That gets a little out of my experience, so I'll tell you what I can and pass the buck to someone else...

From what I understand, HDCAM SR only supports 4:2:2 when it's 60P.

I think you might want to take a look at the Phantom: http://www.photonics...p;VNETCOOKIE=NO

There was some discussion on CML 2K-444 about using the Viper to create 120fps:
http://ls.cinematogr...sages?id=124528
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#14 Cole Webley

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Posted 22 February 2007 - 09:29 PM

Maybe I should start a new thread for this but I am wondering if anyone knows how to get the CineAlta to shoot at 6fps? I know there are ways to do this on the HVX-200 (saving scene files on the SD card) but does anyone know how to get this done on the CineAlta?

thanks!
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#15 Tony Yates

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Posted 23 February 2007 - 06:44 AM

That gets a little out of my experience, so I'll tell you what I can and pass the buck to someone else...

From what I understand, HDCAM SR only supports 4:2:2 when it's 60P.

I think you might want to take a look at the Phantom: http://www.photonics...p;VNETCOOKIE=NO

There was some discussion on CML 2K-444 about using the Viper to create 120fps:
http://ls.cinematogr...sages?id=124528



Thanks for that. I've used the phantom but didnt like the results. To be honest I'm leaning more and more towards trying to get them to shoot on film
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#16 Michael Nash

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Posted 23 February 2007 - 05:18 PM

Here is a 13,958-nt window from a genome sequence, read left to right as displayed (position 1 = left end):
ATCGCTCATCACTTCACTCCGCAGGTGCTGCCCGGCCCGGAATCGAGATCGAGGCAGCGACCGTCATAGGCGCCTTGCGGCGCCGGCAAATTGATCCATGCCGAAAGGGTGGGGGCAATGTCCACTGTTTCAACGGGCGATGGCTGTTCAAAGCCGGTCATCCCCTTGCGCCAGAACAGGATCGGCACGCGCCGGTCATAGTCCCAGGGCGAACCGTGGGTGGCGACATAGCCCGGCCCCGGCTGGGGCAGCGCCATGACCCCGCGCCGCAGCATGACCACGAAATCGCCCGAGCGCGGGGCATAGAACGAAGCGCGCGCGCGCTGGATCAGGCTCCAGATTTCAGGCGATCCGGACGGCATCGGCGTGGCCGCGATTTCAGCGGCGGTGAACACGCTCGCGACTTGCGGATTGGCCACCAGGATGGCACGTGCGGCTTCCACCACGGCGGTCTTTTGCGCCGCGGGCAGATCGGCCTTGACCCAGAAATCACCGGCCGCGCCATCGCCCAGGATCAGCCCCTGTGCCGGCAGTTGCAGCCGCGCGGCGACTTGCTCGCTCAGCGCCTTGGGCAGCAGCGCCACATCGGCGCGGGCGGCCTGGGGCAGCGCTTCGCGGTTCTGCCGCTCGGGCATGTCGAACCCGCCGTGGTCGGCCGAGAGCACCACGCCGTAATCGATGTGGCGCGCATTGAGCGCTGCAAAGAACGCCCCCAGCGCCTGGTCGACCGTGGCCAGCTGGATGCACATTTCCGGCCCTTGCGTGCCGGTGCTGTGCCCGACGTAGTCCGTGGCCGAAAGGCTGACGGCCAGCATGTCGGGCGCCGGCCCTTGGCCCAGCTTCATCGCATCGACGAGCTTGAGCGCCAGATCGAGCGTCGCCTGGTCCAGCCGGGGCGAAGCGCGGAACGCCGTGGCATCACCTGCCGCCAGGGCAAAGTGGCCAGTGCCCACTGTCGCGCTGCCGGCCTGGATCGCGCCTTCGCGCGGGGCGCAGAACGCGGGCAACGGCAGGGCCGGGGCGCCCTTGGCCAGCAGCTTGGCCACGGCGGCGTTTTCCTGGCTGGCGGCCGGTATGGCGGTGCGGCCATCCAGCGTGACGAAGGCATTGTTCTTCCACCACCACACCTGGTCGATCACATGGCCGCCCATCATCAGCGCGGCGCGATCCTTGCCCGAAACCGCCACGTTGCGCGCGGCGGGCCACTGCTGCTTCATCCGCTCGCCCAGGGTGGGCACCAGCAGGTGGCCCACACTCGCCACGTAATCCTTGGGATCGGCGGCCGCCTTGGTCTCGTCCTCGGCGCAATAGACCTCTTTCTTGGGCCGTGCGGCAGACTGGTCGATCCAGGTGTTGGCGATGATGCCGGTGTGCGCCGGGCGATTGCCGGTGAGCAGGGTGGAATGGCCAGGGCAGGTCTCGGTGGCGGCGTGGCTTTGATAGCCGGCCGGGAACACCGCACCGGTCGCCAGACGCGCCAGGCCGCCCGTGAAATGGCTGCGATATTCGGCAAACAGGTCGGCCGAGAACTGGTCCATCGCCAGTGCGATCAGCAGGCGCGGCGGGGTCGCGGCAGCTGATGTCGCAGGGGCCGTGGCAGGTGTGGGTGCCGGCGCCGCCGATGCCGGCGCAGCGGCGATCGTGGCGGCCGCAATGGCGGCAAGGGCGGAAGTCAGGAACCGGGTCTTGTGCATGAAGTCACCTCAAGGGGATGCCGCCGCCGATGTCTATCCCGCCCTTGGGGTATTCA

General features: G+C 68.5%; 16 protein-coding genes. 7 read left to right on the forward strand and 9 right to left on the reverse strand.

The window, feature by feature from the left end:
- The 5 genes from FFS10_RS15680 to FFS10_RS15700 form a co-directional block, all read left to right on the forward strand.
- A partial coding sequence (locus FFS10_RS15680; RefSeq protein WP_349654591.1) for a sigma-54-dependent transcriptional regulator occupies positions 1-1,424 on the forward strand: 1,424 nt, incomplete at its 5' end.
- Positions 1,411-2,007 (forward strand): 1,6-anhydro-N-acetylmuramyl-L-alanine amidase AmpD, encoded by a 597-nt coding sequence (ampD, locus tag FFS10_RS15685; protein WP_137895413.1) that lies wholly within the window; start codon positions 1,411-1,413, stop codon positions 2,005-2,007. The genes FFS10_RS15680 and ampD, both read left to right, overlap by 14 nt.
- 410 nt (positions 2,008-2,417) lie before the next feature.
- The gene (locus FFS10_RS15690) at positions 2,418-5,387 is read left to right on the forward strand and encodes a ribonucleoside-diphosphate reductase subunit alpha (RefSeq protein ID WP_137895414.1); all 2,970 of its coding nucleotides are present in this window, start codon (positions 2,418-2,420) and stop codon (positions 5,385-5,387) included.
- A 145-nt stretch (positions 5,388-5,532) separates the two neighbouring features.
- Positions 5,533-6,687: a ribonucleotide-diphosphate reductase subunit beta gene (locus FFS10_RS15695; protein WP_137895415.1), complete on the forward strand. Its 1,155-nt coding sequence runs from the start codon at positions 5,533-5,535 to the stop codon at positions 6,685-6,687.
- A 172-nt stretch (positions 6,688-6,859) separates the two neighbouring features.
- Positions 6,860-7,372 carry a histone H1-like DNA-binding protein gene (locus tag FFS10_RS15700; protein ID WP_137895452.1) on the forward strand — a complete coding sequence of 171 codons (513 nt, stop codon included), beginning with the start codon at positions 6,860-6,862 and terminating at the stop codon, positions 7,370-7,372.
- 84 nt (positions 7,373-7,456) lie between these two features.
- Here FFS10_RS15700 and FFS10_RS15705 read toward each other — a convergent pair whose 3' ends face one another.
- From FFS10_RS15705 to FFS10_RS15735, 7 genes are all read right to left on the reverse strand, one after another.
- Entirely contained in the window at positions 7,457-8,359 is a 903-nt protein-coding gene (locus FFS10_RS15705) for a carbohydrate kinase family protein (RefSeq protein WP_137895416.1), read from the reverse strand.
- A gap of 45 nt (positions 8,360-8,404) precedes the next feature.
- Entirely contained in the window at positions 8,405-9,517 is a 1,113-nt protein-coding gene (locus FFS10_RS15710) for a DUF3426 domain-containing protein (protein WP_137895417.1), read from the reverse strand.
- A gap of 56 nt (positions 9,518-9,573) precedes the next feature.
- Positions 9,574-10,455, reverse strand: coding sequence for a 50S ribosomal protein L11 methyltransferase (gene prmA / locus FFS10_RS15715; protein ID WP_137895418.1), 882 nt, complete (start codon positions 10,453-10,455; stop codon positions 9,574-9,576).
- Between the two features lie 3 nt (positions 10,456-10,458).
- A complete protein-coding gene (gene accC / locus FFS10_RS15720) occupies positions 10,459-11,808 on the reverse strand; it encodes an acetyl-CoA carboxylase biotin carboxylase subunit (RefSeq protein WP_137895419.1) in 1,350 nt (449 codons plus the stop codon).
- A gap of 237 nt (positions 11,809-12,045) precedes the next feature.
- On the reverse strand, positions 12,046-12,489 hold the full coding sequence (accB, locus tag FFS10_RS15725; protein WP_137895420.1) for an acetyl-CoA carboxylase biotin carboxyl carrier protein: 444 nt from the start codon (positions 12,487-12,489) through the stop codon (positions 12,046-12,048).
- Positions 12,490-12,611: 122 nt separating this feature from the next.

Thanks for that. I've used the phantom but didnt like the results.


What was it about the Phantom you didn't like (just curious)?

Maybe I should start a new thread for this but I am wondering if anyone knows how to get the CineAlta to shoot at 6fps? I know there are ways to do this on the HVX-200 (saving scene files on the SD card) but does anyone know how to get this done on the CineAlta?

thanks!


Apparently there is an optional board (HKDW-905R) for the F900R that allows for slow shutter exposures, ranging from 1-64 frame accumulations (in certain increments). In other words, shutterspeeds of 1/24 to 2.6 seconds. So I'm guessing a 2-frame accumulation (1/12) played back at 400% in post would give you the correct motion blur and speed; or a 4-frame accumulation (1/6) played normally would look like 6fps step printed to 24, but with more motion blur.

http://www.pci-canada.com/HDWF900R.htm

The PDW F350 (XDCAM HD) supports 4-60fps recording, although with some compromises compared to the F900 (lower bit rate, 1/2" optics, different recording format/deck). It also has a slow shutter feature.

What's the trick for getting the HVX down to 6fps? I know you can do a 350 degree shutter at 12fps, but that's not the same...
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#17 Cole Webley

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Posted 23 February 2007 - 10:50 PM

What's the trick for getting the HVX down to 6fps? I know you can do a 350 degree shutter at 12fps, but that's not the same...



I was researching the how the HVX does it and someone sent me this thread, it explains how to do it...enjoy.

http://www.dvxuser.c...p;postcount=154
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#18 Michael Nash

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Posted 23 February 2007 - 11:26 PM

I was researching the how the HVX does it and someone sent me this thread, it explains how to do it...enjoy.

http://www.dvxuser.c...p;postcount=154


Awesome! Thanks!
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#19 Tony Yates

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Posted 24 February 2007 - 08:33 AM

[quote name='Michael Nash' date='Feb 23 2007, 02:18 PM' post='156700']
What was it about the Phantom you didn't like (just curious)?

Both the director and on line editor and myself thought the pictures lacked "bite" with a slightly soft feel.